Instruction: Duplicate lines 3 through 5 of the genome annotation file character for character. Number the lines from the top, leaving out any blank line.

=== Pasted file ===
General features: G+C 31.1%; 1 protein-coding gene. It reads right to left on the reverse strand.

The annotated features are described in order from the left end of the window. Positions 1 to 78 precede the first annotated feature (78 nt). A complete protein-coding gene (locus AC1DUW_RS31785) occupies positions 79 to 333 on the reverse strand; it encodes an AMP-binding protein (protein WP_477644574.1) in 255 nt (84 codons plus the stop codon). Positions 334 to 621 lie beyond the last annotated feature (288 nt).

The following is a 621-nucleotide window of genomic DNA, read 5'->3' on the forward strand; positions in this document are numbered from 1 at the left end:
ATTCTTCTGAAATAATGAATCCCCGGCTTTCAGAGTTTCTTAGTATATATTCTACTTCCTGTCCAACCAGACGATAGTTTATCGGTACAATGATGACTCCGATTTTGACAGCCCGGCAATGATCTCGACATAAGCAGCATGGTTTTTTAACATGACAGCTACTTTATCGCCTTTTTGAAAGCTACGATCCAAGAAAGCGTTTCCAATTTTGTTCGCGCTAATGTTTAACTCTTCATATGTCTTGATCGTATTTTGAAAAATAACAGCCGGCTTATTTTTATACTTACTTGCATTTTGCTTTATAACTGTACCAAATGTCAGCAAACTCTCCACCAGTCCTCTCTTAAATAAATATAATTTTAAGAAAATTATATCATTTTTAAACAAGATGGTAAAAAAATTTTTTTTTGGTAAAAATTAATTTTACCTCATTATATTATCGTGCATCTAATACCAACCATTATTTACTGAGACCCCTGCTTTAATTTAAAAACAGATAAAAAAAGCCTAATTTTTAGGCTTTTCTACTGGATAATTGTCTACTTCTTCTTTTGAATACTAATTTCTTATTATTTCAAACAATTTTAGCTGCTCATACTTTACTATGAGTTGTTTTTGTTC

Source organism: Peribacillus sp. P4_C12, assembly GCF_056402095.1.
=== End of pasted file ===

The following is a 621-nucleotide window of genomic DNA, read 5'->3' on the forward strand; positions in this document are numbered from 1 at the left end:
ATTCTTCTGAAATAATGAATCCCCGGCTTTCAGAGTTTCTTAGTATATATTCTACTTCCTGTCCAACCAGACGATAGTTTATCGGTACAATGATGACTCCGATTTTGACAGCCCGGCAATGATCTCGACATAAGCAGCATGGTTTTTTAACATGACAGCTACTTTATCGCCTTTTTGAAAGCTACGATCCAAGAAAGCGTTTCCAATTTTGTTCGCGCTAATGTTTAACTCTTCATATGTCTTGATCGTATTTTGAAAAATAACAGCCGGCTTATTTTTATACTTACTTGCATTTTGCTTTATAACTGTACCAAATGTCAGCAAACTCTCCACCAGTCCTCTCTTAAATAAATATAATTTTAAGAAAATTATATCATTTTTAAACAAGATGGTAAAAAAATTTTTTTTTGGTAAAAATTAATTTTACCTCATTATATTATCGTGCATCTAATACCAACCATTATTTACTGAGACCCCTGCTTTAATTTAAAAACAGATAAAAAAAGCCTAATTTTTAGGCTTTTCTACTGGATAATTGTCTACTTCTTCTTTTGAATACTAATTTCTTATTATTTCAAACAATTTTAGCTGCTCATACTTTACTATGAGTTGTTTTTGTTC

Source organism: Peribacillus sp. P4_C12, assembly GCF_056402095.1.